These are the kind of parallel routes we can get behind. From the Kainga Ora development under way in Northcote.
Dirty business, big noise
The Transmission Gully project gets muckier, with a contractor convicted and fined $70,000 this week for unconsented works and for discharging sediment into nearby waterways, causing major slips.
And in Christchurch, the noise from the new Northern motorway continues to impinge on nearby quality of life. Waka Kotahi debated not mentioning the specific noise measurements in a newsletter to locals, and says it “believes noise issues will be solved once low noise asphalt is added to the motorway in October.” (Those on the south side of town will get a reprieve from highway noise when the motorways are closed for filming in the first week of July).
Safer speeds surprise
In a welcome move, West Lynn village – which is home to two new raised table crossings, plus an unfinished section of semi-protected cycleway on Richmond Road that remains unconnected to a wider network – will have a new safe speed limit of 30km/h as of next Wednesday.
All town centres should be so lucky. How anyone thinks it’s okay (or indeed, expects) to drive at 50 km/h through a space like this is beyond us.
How to cycle across the Auckland Harbour Bridge…
Discussion continues about the stand-alone people’s bridge for tourism, walking, jogging, rollerskating, scooting, wheelchairs, pushchairs, oh and cycling.
Questions in Parliament this week about the BCR (benefit to cost ratio) of the proposed bridge produced numbers along the lines of .4 to .6, not so dissimilar from many a roading project, based on an assessment from January 2020. Waka Kotahi has since gone back to the drawing board to recalculate the benefits. But, as Green MP Julie Anne Genter points out:
the estimated BCR for a tunnel under the Waitematā Harbour, which was a National election pledge in 2020, had an even lower BCR of 0.2 – an 80 cent loss on every dollar spent on the tunnel.
And an OIA brought to light a proposal for a summer season of Sunday morning public ciclovia-style events on the bridge. While not quite the three month trial called for by Bike Auckland, it’s got a certain appeal as a way to introduce more Aucklanders to the ease and enjoyment of strolling or cycling over the bridge:
A report considered by Waka Kotahi’s board said two lanes on the western side of the bridge could be closed for events on Sunday mornings, leaving three lanes each way for general traffic.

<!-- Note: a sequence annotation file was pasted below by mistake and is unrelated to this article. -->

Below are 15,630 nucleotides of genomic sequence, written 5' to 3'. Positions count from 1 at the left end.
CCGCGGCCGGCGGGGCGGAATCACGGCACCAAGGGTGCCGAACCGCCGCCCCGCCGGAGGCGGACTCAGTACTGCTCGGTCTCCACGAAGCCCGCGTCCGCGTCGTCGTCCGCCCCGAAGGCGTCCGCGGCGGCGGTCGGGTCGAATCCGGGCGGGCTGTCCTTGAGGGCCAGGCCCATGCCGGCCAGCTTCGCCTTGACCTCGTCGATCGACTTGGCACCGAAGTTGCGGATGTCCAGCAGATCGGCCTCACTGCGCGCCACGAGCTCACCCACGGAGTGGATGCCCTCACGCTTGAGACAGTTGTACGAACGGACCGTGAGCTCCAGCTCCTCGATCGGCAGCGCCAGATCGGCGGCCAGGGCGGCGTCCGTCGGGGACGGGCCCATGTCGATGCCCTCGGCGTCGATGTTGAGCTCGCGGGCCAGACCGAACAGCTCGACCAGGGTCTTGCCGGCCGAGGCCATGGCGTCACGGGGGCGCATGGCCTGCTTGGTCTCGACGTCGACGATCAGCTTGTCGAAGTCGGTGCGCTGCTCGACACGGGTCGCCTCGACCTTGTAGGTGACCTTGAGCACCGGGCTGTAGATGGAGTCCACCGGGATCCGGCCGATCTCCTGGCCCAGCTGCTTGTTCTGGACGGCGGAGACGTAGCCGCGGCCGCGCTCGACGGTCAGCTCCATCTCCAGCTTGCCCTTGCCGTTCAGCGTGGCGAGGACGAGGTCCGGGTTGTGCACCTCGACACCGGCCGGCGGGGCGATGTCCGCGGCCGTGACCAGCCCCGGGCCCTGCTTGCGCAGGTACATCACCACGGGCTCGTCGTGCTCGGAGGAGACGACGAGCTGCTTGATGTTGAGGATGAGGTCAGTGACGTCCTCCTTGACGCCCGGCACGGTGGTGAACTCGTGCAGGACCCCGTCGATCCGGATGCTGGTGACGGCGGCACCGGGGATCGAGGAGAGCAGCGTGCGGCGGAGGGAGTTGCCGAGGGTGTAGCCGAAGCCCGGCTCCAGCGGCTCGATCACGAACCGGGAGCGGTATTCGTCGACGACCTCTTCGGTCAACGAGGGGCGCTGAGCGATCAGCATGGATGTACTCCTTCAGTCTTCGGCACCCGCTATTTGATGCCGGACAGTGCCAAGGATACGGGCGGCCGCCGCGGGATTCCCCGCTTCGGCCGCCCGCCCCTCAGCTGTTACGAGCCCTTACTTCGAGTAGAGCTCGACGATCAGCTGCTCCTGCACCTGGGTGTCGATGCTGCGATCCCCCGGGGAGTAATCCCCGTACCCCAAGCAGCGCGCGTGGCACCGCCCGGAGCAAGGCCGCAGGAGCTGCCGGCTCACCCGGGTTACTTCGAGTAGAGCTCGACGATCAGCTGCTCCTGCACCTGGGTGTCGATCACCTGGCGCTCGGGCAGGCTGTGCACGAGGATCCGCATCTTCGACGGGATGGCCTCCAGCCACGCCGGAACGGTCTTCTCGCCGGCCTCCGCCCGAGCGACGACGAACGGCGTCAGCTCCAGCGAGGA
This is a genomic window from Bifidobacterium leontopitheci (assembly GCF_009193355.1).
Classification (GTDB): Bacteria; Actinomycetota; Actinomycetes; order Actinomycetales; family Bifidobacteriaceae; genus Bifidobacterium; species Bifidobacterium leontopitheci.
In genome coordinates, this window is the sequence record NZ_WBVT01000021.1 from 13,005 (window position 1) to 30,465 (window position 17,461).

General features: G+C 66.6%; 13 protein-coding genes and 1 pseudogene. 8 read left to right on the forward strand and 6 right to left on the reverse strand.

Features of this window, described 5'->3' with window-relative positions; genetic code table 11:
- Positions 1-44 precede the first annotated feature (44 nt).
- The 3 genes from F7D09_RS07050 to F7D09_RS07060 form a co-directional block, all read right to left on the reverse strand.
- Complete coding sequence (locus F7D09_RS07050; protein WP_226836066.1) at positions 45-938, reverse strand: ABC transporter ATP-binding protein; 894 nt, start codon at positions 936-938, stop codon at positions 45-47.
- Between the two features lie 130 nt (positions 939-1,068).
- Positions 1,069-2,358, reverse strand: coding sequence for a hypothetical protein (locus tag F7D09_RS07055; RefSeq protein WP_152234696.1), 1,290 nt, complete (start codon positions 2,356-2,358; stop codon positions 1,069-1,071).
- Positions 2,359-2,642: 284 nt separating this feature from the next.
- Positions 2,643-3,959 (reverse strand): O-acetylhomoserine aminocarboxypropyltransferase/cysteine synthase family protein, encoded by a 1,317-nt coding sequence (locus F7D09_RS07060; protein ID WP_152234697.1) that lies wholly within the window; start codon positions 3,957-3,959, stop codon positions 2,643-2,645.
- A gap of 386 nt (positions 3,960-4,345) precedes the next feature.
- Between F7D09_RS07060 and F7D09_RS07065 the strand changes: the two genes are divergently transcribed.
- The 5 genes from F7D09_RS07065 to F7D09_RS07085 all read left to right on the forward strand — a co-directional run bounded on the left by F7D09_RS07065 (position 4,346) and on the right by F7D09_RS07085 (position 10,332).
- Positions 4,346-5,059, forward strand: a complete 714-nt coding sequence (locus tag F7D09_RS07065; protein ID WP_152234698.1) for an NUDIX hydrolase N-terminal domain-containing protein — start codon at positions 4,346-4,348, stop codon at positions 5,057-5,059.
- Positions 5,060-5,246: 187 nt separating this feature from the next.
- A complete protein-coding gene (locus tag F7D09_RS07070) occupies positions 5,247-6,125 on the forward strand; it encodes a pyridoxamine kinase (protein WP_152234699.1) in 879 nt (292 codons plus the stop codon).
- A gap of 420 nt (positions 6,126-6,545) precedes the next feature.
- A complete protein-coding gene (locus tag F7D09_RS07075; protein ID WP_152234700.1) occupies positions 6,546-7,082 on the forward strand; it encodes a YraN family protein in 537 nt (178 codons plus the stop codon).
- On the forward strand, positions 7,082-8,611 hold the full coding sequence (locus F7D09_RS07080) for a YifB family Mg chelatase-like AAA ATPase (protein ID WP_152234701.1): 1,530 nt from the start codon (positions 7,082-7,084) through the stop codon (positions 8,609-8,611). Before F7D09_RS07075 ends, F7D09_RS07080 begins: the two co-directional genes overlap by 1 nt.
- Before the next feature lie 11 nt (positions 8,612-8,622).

The proposal seemed sufficiently firm for the paper to conclude that a “communications plan” would be needed, due to high public interest in the idea.
“Similar events held regularly in cities like Los Angeles, Bogota and London have helped to build public support for safer, more accessible streets,” the paper said.
“The Auckland Harbour Bridge is a significant landmark for Aucklanders and could attract people from across the city, giving them a safe and pleasant experience that would build demand for safer streets in their own neighbourhoods.
“This in turn could support the entire Auckland programme of cycling investment.”
You can see the full proposal in Simon Wilson’s article (paywalled) here, which also points out that the failure to properly apportion lanes on the bridge on the day of the recent rally seemed almost designed to make drivers angry.
In the meantime, here’s how to cross the bridge on a bike…
AT Fare Free Day
Mark your calendar for Fare Free Day on Saturday 3 July… a great way to hop on, hop off, and explore the entire public transport network of buses, trains and ferries* (*except Waiheke and Devonport ferries).
We are excited to announce that on July 3, will be a Fare Free Saturday to celebrate all things Auckland. All buses, trains and some ferry services will be free all day. We’ll be sharing more ideas of how to spend your Saturday ahead of time, so make sure to save the date! pic.twitter.com/npKoj2fC7N
— Auckland Transport (@AklTransport) June 21, 2021